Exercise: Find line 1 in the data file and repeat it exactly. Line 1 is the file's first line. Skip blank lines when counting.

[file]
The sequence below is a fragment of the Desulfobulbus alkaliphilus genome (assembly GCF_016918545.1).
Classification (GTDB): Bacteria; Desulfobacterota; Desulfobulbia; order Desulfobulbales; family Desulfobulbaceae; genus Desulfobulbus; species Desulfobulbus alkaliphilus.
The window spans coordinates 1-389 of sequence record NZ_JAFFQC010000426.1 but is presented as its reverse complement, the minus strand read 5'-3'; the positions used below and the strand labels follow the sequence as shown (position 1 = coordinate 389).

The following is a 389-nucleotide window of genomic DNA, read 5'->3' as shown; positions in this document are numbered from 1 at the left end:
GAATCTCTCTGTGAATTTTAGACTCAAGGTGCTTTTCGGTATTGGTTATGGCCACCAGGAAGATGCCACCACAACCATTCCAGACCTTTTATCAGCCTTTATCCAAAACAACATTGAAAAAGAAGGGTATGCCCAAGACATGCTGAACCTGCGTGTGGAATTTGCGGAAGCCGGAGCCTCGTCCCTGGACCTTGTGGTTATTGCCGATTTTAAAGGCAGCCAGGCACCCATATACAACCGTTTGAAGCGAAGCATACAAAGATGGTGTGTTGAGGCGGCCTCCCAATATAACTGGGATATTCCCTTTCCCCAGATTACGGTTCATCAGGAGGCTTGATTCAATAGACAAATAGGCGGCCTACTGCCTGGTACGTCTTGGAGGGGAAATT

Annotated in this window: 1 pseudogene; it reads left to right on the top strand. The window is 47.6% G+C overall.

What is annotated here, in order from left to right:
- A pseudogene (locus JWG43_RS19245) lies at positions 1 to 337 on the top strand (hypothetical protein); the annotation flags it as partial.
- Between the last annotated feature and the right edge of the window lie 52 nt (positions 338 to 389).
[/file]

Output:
The sequence below is a fragment of the Desulfobulbus alkaliphilus genome (assembly GCF_016918545.1).